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Spotify makes its live-audio move with Locker Room acquisition


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“There are elements of live listening that will eventually exist on Spotify too. You should imagine that functionality being available,” Spotify CEO Daniel Ek told Music Ally in February this year, when we asked him whether his company had plans for radio and/or Clubhouse-style live audio. And now we have a sense of when ‘eventually’ will come – it’s in the next few months.

Yesterday, Spotify announced its acquisition of startup Betty Labs, which is the creator of a live audio app called Locker Room – essentially Clubhouse for sports, where fans can talk to one another about teams, matches and other sports news. It only came out in October 2020, so this is a swift launch-to-exit story indeed.

Spotify said it plans to “evolve and expand Locker Room into an enhanced live audio experience for a wider range of creators and fans… We’ll give professional athletes, writers, musicians, songwriters, podcasters, and other global voices opportunities to host real-time discussions, debates, ask me anything (AMA) sessions, and more.”

There’s some fun to be had reading analysis of the deal. “Social audio also means podcasters like [Joe] Rogan and [Bill] Simmons could now broadcast in real time, rather than on delay, while musicians might one day be able to broadcast their concerts or other recordings live to listeners,” was NBC News’s take, sparking a surge of sarcastic “they just invented radio” quote retweets big enough to be seen from space.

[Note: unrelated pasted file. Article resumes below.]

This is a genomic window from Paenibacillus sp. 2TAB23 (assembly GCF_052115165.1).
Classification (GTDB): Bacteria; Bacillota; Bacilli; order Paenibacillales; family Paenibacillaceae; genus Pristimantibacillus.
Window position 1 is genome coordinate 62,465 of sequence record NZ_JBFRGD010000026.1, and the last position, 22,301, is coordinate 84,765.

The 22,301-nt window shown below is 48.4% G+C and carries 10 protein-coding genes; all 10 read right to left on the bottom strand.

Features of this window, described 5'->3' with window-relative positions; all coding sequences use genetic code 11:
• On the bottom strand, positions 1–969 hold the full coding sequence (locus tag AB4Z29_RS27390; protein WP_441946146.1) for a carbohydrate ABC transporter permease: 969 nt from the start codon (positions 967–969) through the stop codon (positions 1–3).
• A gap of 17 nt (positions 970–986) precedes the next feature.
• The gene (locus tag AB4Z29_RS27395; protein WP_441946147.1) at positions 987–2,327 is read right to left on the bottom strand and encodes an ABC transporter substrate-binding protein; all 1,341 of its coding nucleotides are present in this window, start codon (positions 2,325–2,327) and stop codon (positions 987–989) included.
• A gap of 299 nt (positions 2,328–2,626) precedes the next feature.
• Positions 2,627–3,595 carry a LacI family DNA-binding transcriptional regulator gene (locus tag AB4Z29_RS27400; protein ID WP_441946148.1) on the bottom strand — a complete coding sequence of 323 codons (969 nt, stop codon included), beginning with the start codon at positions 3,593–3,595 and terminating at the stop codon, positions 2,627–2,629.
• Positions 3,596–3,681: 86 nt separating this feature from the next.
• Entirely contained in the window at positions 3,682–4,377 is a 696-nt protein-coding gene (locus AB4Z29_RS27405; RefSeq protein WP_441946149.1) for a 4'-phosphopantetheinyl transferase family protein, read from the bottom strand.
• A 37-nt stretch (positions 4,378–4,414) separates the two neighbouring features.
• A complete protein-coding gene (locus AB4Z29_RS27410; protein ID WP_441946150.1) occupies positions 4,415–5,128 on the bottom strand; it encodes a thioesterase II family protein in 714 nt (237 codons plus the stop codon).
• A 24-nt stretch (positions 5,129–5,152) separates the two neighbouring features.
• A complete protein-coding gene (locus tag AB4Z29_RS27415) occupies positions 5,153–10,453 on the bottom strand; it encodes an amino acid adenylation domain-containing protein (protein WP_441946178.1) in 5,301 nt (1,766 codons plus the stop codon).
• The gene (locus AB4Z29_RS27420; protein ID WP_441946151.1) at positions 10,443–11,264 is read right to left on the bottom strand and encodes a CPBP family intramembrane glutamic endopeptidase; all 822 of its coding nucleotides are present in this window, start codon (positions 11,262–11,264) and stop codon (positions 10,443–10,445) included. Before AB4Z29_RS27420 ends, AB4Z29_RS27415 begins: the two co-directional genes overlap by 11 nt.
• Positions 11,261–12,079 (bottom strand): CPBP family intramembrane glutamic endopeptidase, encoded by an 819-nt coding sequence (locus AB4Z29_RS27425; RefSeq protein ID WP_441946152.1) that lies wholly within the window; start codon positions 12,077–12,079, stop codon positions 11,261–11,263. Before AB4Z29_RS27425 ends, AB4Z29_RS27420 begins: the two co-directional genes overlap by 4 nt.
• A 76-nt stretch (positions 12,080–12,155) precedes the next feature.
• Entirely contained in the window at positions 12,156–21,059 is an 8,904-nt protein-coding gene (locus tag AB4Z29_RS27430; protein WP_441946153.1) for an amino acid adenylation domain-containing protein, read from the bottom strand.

It is true that hailing ‘live audio broadcasts’ as a big disruption is silly. However, the point about Clubhouse (and Locker Room) is that it’s not just one-way broadcasting: it’s two-way and interactive: members of the audience can join in. That’s not a revolution – radio has its phone-ins and plenty of DJs using texts and tweets to connect in their audiences – but it can be a step on, with the right features and good moderation.

Spotify’s plans for Locker Room are going to be interesting, and they mark a change in the company’s famous “everything linear dies” strategy – because on-demand content will kill it. Actually, Clubhouse has shown that (for its niche audience) linear can evolve. Now Spotify has the chance to see how that works for an even more mainstream audience.

One more thing: note that ‘good moderation’ comment above. As Spotify scales up Locker Room, it’s going to need good moderators: people with the skills and experience to interview stars, connect with listeners and keep things flowing. Perhaps the broadcasting industry should prepare for another round of poachings by the streaming world…

Stuart Dredge

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